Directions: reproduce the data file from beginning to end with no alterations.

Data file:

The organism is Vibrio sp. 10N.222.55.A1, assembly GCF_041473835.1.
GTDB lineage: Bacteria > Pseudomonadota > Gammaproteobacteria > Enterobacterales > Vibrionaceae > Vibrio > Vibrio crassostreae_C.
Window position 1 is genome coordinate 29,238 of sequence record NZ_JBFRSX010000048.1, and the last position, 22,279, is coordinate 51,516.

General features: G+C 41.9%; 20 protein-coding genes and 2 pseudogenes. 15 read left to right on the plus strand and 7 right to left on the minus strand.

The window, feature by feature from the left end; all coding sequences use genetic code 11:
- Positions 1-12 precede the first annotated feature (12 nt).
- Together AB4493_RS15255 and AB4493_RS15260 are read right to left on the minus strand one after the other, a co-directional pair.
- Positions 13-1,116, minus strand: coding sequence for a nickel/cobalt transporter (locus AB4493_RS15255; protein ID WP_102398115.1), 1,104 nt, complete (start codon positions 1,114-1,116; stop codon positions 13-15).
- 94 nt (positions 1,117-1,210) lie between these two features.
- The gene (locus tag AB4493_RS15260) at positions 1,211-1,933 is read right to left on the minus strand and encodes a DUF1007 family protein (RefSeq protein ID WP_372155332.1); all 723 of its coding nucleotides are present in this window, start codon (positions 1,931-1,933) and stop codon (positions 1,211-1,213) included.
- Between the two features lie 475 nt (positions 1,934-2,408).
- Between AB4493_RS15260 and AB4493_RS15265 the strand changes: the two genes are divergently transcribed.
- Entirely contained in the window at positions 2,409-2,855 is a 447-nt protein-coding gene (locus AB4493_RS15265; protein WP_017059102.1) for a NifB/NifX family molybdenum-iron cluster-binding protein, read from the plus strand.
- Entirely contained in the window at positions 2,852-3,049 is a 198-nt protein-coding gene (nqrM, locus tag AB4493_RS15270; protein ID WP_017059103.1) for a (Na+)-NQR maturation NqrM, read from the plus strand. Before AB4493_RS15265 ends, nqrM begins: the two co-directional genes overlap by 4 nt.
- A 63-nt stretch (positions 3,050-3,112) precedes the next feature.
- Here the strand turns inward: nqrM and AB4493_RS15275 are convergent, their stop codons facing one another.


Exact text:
The organism is Vibrio sp. 10N.222.55.A1, assembly GCF_041473835.1.
GTDB lineage: Bacteria > Pseudomonadota > Gammaproteobacteria > Enterobacterales > Vibrionaceae > Vibrio > Vibrio crassostreae_C.
Window position 1 is genome coordinate 29,238 of sequence record NZ_JBFRSX010000048.1, and the last position, 22,279, is coordinate 51,516.

General features: G+C 41.9%; 20 protein-coding genes and 2 pseudogenes. 15 read left to right on the plus strand and 7 right to left on the minus strand.

The window, feature by feature from the left end; all coding sequences use genetic code 11:
- Positions 1-12 precede the first annotated feature (12 nt).
- Together AB4493_RS15255 and AB4493_RS15260 are read right to left on the minus strand one after the other, a co-directional pair.
- Positions 13-1,116, minus strand: coding sequence for a nickel/cobalt transporter (locus AB4493_RS15255; protein ID WP_102398115.1), 1,104 nt, complete (start codon positions 1,114-1,116; stop codon positions 13-15).
- 94 nt (positions 1,117-1,210) lie between these two features.
- The gene (locus tag AB4493_RS15260) at positions 1,211-1,933 is read right to left on the minus strand and encodes a DUF1007 family protein (RefSeq protein ID WP_372155332.1); all 723 of its coding nucleotides are present in this window, start codon (positions 1,931-1,933) and stop codon (positions 1,211-1,213) included.
- Between the two features lie 475 nt (positions 1,934-2,408).
- Between AB4493_RS15260 and AB4493_RS15265 the strand changes: the two genes are divergently transcribed.
- Entirely contained in the window at positions 2,409-2,855 is a 447-nt protein-coding gene (locus AB4493_RS15265; protein WP_017059102.1) for a NifB/NifX family molybdenum-iron cluster-binding protein, read from the plus strand.
- Entirely contained in the window at positions 2,852-3,049 is a 198-nt protein-coding gene (nqrM, locus tag AB4493_RS15270; protein ID WP_017059103.1) for a (Na+)-NQR maturation NqrM, read from the plus strand. Before AB4493_RS15265 ends, nqrM begins: the two co-directional genes overlap by 4 nt.
- A 63-nt stretch (positions 3,050-3,112) precedes the next feature.
- Here the strand turns inward: nqrM and AB4493_RS15275 are convergent, their stop codons facing one another.